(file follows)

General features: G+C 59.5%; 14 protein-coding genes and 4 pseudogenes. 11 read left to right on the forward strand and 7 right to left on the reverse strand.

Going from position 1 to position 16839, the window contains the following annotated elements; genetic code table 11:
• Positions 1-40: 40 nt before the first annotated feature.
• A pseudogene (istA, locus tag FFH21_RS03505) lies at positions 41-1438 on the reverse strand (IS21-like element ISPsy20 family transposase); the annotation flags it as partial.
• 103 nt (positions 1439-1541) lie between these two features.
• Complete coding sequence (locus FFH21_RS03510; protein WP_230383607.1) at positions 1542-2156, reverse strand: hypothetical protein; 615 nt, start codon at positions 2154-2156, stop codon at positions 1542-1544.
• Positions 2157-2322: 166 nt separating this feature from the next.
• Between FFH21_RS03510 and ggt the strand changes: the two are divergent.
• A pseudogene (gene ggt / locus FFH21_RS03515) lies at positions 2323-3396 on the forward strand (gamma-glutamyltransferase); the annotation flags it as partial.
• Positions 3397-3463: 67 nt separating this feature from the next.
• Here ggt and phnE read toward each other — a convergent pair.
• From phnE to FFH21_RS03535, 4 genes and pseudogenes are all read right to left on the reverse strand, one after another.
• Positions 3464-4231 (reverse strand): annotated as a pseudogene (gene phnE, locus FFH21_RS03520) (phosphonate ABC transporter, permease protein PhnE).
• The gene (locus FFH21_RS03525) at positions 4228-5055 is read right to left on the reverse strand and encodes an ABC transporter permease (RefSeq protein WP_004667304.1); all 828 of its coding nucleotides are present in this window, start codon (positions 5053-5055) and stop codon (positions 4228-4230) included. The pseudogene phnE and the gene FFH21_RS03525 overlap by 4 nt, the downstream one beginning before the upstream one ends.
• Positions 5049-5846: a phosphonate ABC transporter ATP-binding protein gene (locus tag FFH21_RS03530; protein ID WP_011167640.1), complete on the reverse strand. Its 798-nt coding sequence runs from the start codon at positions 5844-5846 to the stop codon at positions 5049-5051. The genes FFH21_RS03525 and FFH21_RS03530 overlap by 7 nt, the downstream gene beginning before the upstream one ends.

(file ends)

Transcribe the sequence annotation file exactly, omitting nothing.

General features: G+C 59.5%; 14 protein-coding genes and 4 pseudogenes. 11 read left to right on the forward strand and 7 right to left on the reverse strand.

Going from position 1 to position 16839, the window contains the following annotated elements; genetic code table 11:
• Positions 1-40: 40 nt before the first annotated feature.
• A pseudogene (istA, locus tag FFH21_RS03505) lies at positions 41-1438 on the reverse strand (IS21-like element ISPsy20 family transposase); the annotation flags it as partial.
• 103 nt (positions 1439-1541) lie between these two features.
• Complete coding sequence (locus FFH21_RS03510; protein WP_230383607.1) at positions 1542-2156, reverse strand: hypothetical protein; 615 nt, start codon at positions 2154-2156, stop codon at positions 1542-1544.
• Positions 2157-2322: 166 nt separating this feature from the next.
• Between FFH21_RS03510 and ggt the strand changes: the two are divergent.
• A pseudogene (gene ggt / locus FFH21_RS03515) lies at positions 2323-3396 on the forward strand (gamma-glutamyltransferase); the annotation flags it as partial.
• Positions 3397-3463: 67 nt separating this feature from the next.
• Here ggt and phnE read toward each other — a convergent pair.
• From phnE to FFH21_RS03535, 4 genes and pseudogenes are all read right to left on the reverse strand, one after another.
• Positions 3464-4231 (reverse strand): annotated as a pseudogene (gene phnE, locus FFH21_RS03520) (phosphonate ABC transporter, permease protein PhnE).
• The gene (locus FFH21_RS03525) at positions 4228-5055 is read right to left on the reverse strand and encodes an ABC transporter permease (RefSeq protein WP_004667304.1); all 828 of its coding nucleotides are present in this window, start codon (positions 5053-5055) and stop codon (positions 4228-4230) included. The pseudogene phnE and the gene FFH21_RS03525 overlap by 4 nt, the downstream one beginning before the upstream one ends.
• Positions 5049-5846: a phosphonate ABC transporter ATP-binding protein gene (locus tag FFH21_RS03530; protein ID WP_011167640.1), complete on the reverse strand. Its 798-nt coding sequence runs from the start codon at positions 5844-5846 to the stop codon at positions 5049-5051. The genes FFH21_RS03525 and FFH21_RS03530 overlap by 7 nt, the downstream gene beginning before the upstream one ends.